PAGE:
Paris shrugged, looking dazed, but Miss Pallas was already turning on the rest of the girls. "I am appalled at your behaviour," she declared. "You are all to report to the Great Hall immediately – immediately! – while I take this poor child to Matron. And as of this moment, you are all on silence."
Hetty picked up her stick. In the distance Helen followed along behind Paris and Miss Pallas, her back rigid and unreadable.
Euterpe, the muse of lyric poetry
Andoro pushed away the mascara-wielding hand of one of the five make-up artists hovering around her to see Polyxena bouncing up and down, the stiff red layers of her tutu quivering with excitement. Since Andoro had last seen her she’d knotted tiny golden bells into her pigtails that tinkled with each bounce.
"What is it?" Andromache asked, amused.
Polyxena stopped mid-bounce and leant forward, bringing one hand up to her mouth as if guarding her words.
"Aki-kun isn’t going to perform," she hissed. Loudly. The make-up artists froze as well, and the man who’d been advancing on Andoro with an outstretched pair of hair-straighteners fumbled and dropped them with a clatter. Andoro waved them all away.
"Not perform?" she said. Polyxena had to be wrong, but Andoro felt hope rising inside her anyway. The women’s Red team had lost the last nine Kohaku Uta Gassen New Year’s Eve song contests, and would probably lose the tenth as well; but Aki, although young, was the strongest contestant on the opposing men’s White team. She forced her excitement down again. "Really?"
Polyxena nodded, bells chiming in emphasis. "Really. He and Agame-san argued over who got Briseis-san as a lead backing dancer, because she’s been training with Aki-san, but Agame-san’s Chryseis-san had to go back to Hokkaido because her father’s very ill, and Agame-san said he had to have Briseis-san instead. She’s very pretty, don’t you think?"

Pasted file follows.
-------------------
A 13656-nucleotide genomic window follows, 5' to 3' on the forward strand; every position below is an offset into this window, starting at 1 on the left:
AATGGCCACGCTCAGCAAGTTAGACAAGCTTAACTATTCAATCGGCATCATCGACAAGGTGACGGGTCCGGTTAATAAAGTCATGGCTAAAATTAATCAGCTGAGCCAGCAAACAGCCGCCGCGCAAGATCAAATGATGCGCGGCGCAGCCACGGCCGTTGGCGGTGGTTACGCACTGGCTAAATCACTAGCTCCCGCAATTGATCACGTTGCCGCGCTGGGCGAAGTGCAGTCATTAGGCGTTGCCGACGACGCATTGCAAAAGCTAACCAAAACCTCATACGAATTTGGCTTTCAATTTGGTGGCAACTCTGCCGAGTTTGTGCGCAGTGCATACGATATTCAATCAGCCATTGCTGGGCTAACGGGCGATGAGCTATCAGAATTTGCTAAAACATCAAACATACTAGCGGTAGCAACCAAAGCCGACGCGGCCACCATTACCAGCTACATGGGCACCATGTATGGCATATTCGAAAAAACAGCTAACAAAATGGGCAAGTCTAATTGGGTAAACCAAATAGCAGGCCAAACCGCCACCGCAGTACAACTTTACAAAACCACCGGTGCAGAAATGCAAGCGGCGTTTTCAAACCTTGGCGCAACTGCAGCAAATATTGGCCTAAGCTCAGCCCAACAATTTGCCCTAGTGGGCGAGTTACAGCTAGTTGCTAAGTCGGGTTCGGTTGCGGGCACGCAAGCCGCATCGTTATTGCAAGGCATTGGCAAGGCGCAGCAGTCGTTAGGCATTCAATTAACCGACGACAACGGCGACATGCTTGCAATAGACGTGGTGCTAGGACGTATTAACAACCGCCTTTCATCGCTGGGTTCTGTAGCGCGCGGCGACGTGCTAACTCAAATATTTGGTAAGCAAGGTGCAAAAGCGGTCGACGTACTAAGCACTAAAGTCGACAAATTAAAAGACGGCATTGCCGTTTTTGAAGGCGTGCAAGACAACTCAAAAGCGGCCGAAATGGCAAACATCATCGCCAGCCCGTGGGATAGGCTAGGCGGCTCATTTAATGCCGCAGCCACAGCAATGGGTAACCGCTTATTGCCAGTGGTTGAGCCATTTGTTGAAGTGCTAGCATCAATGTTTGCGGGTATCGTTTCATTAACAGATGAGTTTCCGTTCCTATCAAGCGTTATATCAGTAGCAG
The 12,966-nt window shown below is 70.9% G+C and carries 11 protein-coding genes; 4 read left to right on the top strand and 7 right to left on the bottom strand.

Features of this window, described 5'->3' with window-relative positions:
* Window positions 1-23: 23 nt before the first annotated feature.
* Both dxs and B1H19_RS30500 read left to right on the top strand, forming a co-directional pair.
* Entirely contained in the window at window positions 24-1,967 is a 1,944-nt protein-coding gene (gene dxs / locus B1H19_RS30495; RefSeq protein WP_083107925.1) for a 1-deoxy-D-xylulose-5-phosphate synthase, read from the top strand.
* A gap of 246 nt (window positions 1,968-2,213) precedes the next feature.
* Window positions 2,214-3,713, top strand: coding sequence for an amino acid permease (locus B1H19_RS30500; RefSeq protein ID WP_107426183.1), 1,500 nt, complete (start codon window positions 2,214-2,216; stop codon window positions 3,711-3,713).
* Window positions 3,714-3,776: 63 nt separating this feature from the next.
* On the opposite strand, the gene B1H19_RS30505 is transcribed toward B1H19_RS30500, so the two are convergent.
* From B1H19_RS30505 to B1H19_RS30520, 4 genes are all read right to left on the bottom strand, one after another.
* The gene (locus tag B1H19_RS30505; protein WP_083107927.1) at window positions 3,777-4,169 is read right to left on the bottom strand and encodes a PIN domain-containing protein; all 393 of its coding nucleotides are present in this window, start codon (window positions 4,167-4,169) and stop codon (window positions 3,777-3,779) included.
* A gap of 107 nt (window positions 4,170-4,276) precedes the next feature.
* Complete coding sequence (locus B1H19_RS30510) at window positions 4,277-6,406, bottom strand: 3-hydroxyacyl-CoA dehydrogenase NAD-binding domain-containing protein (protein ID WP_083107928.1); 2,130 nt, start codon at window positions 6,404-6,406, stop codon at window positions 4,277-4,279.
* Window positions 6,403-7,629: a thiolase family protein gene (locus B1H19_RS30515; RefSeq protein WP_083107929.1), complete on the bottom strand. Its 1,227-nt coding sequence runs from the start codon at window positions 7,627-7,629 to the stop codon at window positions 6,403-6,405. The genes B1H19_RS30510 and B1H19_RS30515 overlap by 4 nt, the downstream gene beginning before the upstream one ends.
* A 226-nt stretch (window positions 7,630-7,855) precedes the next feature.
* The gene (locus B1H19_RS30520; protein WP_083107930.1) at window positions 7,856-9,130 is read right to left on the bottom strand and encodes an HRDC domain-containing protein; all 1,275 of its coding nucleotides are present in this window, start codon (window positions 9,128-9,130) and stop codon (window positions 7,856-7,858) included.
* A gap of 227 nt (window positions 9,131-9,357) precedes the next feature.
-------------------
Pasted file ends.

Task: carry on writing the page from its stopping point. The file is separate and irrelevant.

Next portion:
Backstage gossip, surely. Andoro stood up, pulling her overskirt free from another persistent aide, and walked over to one of the stage monitors to check the countdown. Polyxena trailed in her wake. On screen, Helen, immaculate as always, sang a slow ballad for her lost home, while ribbon dancers wove patterns of regret in the background. Five more minutes.
"He’ll perform," she said, not looking behind her. Helen finished, and the hosts exchanged banter; nothing about Aki, but she found herself staring at the White team’s host. There was sweat on his forehead, and he stumbled on one of his lines. She tried not to make anything of it.
The voice that answered her wasn’t Polyxena’s. She spun round.
Heki smiled at her. "He won’t," he repeated, gently, and took her hand.
Andoro tightened her fingers on his. "So we have a chance?"
He kissed her on the hand, trained by years of performances not to disturb her make-up. "Please, do your best," he said, an answer in itself, and yet another aide was there, fussing and pushing him out of the way, ushering Andoro away through the wings and on to her entrance spot. She took a deep breath, checked ahead where the judges sat, waiting above the crowd like the gods on Olympus, and thought, for the first time, about victory.